However, not all the origins could be traced. No one could be found who remembered why Vincent Pagano was known as "Al Pajamas" or how Pasquale Spirito came to be "Pat the Cat."
Harry "The Hunchback" Riccobene - from his stooped posture. Chitwood guessed that this name came from law enforcement, not from the street.
In some cases, as in Phil "Chicken Man" Testa, late leader of the local organization, it's unlikely that the nickname would be used to its owner's face, except with extreme risk.
But, the sources insist, these are the names their friends use when referring to Testa, Leonetti et al. "Chicken Man" came from the fact that the Testa family business was a chicken store.
Testa's predecessor, the biggest local name in his line of business from 1959 until his somewhat sudden death (shotgun) in 1980, was Angelo Bruno.
He had no street name except "Ange," although one of his associates referred to him in a conversation recorded by the FBI as "Sure Shot Charlie," because he never made a deal that wasn't profitable, and "Jefe," the Spanish word for chief.
"The Gentle Don" was a sobriquet for Bruno that originated in and was used only by - blush - the press.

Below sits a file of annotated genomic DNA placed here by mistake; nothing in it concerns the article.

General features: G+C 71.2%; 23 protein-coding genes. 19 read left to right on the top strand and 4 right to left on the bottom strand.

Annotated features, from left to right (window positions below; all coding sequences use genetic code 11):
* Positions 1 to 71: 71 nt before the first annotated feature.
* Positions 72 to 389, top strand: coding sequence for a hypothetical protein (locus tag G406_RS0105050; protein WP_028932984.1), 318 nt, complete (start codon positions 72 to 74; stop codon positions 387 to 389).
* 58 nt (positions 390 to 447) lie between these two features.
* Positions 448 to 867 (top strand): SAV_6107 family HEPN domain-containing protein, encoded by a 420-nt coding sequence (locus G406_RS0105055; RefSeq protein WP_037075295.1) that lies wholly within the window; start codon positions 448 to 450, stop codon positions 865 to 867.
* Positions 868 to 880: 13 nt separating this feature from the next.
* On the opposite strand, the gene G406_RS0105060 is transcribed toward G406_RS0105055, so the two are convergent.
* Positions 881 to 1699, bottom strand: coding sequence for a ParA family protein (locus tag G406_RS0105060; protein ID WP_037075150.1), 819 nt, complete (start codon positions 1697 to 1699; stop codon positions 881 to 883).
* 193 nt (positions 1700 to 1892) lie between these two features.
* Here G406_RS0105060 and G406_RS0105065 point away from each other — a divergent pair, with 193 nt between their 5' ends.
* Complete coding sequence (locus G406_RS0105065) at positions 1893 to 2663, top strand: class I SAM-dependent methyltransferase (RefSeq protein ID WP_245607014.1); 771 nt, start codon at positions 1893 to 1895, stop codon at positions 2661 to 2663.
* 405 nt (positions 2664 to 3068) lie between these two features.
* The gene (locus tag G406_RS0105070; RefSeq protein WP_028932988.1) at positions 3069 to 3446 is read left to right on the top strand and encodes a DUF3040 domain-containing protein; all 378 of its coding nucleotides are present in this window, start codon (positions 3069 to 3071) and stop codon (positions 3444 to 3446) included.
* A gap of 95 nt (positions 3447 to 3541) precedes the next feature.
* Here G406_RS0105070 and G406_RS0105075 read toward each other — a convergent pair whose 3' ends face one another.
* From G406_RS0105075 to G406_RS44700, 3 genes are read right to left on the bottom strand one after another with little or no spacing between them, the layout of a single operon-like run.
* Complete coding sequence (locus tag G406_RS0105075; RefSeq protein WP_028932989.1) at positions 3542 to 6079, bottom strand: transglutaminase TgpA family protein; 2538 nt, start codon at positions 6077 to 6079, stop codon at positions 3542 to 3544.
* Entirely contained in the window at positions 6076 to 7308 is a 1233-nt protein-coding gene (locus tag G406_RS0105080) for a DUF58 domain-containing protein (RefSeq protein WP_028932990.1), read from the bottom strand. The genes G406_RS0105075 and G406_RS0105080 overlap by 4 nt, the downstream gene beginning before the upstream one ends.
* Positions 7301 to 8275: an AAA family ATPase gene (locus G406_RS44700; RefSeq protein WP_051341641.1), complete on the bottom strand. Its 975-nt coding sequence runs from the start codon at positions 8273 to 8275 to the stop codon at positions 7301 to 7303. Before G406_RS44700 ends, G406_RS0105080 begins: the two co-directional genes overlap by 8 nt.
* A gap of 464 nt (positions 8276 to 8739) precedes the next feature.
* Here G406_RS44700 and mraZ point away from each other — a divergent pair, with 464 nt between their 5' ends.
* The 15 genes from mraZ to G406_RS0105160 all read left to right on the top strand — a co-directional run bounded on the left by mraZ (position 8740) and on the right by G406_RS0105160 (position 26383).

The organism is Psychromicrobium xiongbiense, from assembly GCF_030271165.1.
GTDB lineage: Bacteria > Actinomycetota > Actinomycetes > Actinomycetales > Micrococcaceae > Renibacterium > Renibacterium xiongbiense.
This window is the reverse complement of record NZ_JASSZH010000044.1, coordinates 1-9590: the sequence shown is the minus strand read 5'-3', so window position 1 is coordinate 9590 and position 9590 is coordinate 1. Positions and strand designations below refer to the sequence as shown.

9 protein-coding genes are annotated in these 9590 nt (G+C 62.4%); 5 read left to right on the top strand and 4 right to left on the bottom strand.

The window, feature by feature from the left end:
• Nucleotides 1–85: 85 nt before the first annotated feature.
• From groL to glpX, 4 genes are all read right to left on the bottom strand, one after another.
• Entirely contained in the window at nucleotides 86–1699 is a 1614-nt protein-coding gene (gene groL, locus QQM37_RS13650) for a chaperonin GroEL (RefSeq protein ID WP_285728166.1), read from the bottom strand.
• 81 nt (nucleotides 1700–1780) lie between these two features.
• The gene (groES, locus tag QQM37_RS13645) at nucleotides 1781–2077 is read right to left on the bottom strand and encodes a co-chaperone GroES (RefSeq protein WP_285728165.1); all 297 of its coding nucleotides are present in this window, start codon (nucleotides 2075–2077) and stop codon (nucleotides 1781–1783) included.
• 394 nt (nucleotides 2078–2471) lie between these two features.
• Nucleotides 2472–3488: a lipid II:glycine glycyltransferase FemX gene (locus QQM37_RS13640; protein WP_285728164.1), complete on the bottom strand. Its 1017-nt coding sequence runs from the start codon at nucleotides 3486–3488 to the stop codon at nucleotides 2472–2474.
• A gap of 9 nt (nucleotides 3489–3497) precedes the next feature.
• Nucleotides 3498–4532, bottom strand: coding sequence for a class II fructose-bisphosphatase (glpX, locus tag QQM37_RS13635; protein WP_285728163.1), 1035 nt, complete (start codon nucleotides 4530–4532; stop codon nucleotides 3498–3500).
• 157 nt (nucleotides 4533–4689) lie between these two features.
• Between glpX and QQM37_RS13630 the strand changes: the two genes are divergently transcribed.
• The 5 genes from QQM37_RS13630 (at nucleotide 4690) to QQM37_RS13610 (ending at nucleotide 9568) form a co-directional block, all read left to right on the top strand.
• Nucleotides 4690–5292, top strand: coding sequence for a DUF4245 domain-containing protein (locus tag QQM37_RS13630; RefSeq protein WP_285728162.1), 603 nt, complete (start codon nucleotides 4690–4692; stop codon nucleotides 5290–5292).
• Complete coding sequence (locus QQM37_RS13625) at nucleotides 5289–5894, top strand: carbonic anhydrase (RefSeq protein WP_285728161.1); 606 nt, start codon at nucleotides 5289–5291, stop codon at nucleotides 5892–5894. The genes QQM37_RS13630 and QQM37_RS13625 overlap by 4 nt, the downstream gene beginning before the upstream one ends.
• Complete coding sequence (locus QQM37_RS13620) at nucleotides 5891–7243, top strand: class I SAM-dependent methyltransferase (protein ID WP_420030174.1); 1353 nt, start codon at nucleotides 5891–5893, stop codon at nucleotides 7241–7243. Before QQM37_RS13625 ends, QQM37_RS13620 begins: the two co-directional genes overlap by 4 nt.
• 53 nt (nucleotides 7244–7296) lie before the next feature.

Other intriguing nicknames in the Bruno-Testa-Scarfo crowd include:
John "Johnny Cupcakes" Melilli, a teasing reference to the fact that in his youth the girls thought him cute.
Nicholas, Joseph, Michael and Anthony Piccolo, known respectively as ''Nicky Buck," "Joey Buck," "Mike Buck" and "Tony Buck," but no one remembers why.
Dominick "Mickey Diamond" DeVito, from his fondness for card games.
John "Johnny Keys" Simone, apparently named because he was active in the mob's pre-World War II gambling operations in the Florida Keys.
Antonio "Migo" or "Mr. Mig" Pollina, Bruno's predecessor. His names apparently are shortened versions of amigo, or friend.
Among name fanciers, there have been some complaints that the Philadelphia non-gentry are not the most imaginative to be found.
In North Jersey, for instance, there were John "Big Pussy" Russo and his brother Anthony "Little Pussy," so named because of their skill as cat burglars.
Nick Pileggi, author of the best-selling "Wiseguy," has a fondness for Anthony "Tony Ducks" Corallo, of New York, who got the name from his ability to duck subpoena servers, nosy detectives, bill collectors and the like.
Pileggi also recalled Anthony "Big Tuna" Accardo, of Chicago, who was so fond of his nickname he had the top of a cane hand-carved in the likeness of a fish, and Johnny "Echoes" Compiano, who had a nervous habit of repeating the last few words he said, as in "How are you, are you?"
Another Pileggi favorite: Thomas "Tommy Brown" Lucchesi, a powerful New York boss. He had only three fingers on one hand, as did Mordecai "Three Finger" Brown, a standout major league pitcher of long ago.
Lucchesi's nickname started as "Three-Finger Brown," but evolved into the more simple "Tommy Brown," proving that nicking a name isn't always easy.